Stacey Abrams, a Democrat running for governor of Georgia, is pushing back on a financial disclosure report that revealed the candidate is more than $200,000 in debt – an obstacle she says should not disqualify her from the race.
“I am in debt, but I am not alone. Debt is a millstone that weighs down more than three-quarters of Americans,” Abrams wrote in an op-ed for Fortune. “It can determine whether we are able to run for office, to launch a business, to quit a job we hate. But it should not—and cannot—be a disqualification for ambition.”
Although she secured a nearly six-figure salary as a lawyer, Abrams revealed debt piled up from student loans as well caring for her parents, who adopted her brother’s baby because he suffered from drug addiction. Abrams graduated from Yale Law School.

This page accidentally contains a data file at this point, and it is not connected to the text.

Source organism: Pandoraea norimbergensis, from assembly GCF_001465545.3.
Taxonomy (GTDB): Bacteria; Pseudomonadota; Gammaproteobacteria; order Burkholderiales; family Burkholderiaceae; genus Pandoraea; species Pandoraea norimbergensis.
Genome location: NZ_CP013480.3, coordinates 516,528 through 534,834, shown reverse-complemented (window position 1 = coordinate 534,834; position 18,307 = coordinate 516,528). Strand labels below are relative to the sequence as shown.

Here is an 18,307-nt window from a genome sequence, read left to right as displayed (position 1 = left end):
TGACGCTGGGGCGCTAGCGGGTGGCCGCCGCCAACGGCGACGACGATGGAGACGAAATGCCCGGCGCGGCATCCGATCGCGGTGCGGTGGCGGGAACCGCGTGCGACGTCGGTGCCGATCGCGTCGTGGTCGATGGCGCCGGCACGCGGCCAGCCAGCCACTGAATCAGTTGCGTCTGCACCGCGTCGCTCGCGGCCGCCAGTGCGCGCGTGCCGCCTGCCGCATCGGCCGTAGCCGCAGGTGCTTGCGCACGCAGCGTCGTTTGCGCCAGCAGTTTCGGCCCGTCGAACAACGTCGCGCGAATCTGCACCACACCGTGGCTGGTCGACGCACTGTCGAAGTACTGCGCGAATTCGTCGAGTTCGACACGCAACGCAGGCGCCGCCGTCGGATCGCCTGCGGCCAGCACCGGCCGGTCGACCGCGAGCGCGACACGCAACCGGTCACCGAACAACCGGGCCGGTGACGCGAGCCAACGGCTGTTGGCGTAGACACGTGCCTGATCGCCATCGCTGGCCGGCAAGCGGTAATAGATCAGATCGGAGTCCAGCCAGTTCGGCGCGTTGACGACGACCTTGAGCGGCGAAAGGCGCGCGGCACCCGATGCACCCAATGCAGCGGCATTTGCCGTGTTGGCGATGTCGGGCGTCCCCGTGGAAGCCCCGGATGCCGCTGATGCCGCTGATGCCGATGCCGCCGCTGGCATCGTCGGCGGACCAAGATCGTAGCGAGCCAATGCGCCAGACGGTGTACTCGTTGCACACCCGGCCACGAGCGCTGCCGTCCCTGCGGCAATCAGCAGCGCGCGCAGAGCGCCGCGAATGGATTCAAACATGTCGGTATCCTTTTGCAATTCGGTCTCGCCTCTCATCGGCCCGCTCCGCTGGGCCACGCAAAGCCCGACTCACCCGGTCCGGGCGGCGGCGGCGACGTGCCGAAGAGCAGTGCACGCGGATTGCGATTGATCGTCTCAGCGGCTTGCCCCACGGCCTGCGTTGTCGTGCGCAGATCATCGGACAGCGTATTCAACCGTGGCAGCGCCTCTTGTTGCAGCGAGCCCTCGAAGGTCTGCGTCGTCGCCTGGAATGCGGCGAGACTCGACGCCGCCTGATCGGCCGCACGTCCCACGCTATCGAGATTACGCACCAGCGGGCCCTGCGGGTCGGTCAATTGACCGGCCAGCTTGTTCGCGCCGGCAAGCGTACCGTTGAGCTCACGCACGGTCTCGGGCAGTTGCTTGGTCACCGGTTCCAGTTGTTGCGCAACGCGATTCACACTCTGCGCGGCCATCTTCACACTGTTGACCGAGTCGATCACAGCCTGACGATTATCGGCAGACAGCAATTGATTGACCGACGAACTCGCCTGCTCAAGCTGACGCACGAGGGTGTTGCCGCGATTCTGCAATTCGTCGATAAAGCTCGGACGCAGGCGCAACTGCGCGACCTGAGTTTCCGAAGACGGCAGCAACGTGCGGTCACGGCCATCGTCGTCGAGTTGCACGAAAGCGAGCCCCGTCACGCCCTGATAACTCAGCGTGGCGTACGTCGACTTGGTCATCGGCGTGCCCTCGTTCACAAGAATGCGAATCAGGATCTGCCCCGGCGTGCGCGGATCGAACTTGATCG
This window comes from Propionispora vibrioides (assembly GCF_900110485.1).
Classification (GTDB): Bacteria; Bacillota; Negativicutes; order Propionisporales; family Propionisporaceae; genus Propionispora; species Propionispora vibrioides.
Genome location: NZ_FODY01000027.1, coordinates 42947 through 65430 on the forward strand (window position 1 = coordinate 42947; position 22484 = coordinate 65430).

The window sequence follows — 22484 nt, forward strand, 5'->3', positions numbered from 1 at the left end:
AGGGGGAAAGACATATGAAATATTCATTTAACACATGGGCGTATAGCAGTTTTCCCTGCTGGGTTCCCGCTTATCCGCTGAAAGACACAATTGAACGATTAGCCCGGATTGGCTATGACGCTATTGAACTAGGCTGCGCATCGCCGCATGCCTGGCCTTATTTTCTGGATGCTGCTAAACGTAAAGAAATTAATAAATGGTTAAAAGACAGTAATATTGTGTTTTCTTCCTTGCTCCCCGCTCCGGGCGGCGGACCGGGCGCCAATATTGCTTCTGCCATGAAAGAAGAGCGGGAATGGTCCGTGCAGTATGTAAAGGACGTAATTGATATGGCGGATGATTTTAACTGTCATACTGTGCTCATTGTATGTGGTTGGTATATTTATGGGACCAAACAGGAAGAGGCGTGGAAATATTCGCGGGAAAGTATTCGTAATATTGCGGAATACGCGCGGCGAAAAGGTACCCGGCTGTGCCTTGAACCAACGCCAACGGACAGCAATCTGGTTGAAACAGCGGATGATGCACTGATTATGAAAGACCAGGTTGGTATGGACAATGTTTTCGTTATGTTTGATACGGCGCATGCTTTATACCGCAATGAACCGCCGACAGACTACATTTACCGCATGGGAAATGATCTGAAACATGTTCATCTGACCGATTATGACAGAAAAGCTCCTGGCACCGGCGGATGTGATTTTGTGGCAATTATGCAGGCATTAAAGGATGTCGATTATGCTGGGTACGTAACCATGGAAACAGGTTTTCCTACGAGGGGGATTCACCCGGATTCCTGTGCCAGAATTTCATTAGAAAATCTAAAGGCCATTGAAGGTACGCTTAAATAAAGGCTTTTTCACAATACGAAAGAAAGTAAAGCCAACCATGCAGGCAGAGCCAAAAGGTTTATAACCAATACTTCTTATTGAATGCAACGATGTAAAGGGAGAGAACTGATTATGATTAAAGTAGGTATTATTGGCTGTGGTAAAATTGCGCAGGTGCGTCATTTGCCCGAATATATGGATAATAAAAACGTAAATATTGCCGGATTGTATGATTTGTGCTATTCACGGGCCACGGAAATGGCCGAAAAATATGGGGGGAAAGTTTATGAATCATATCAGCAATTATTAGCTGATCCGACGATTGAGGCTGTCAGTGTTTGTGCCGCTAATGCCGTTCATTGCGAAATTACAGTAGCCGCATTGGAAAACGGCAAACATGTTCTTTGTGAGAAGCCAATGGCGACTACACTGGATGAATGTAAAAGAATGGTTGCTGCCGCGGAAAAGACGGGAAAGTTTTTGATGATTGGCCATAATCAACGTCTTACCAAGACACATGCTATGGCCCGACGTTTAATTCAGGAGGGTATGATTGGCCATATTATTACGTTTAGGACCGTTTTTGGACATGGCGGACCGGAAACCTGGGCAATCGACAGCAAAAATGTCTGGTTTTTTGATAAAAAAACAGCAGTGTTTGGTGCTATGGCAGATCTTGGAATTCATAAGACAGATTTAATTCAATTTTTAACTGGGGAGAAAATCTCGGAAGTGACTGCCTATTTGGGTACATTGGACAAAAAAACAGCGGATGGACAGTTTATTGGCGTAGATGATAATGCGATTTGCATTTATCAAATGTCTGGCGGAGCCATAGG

“Paying the bills for two households has taken its toll. Nearly twenty years after graduating, I am still paying down student loans, and am on a payment plan to settle my debt to the IRS,” Abram wrote.
Abrams cited race, gender and economic upbringing as contributing factors that determine financial stability, and how “money dictates nearly step of social mobility from the very first moments of life.”
According to a study from the Pew Charitable Trusts, 80 percent of Americans have some form of debt, with the most common burden being mortgages. While data from the U.S. Labor Department from 2017 indicated women who worked full time earned on average 82 percent of what their male counterparts made.
The 44-year-old owes the IRS more than $50,000 in deferred tax payments, and over $170,000 in credit card and student loan debt – an amount she said she is determined to pay off.
“I have made money mistakes, but I have never ignored my responsibilities; I will meet my obligations—however slowly but surely,” Abrams wrote, while noting financial mistakes “don’t have to be fatal to our dreams.”
Abrams, who previously held the position of Georgia’s House minority leader, would be America’s first-ever black governor if she can secure the victory in the state’s gubernatorial election in November. She will first have to beat her Democratic opponent Stacey Evans in the primary election on May 22, 2018.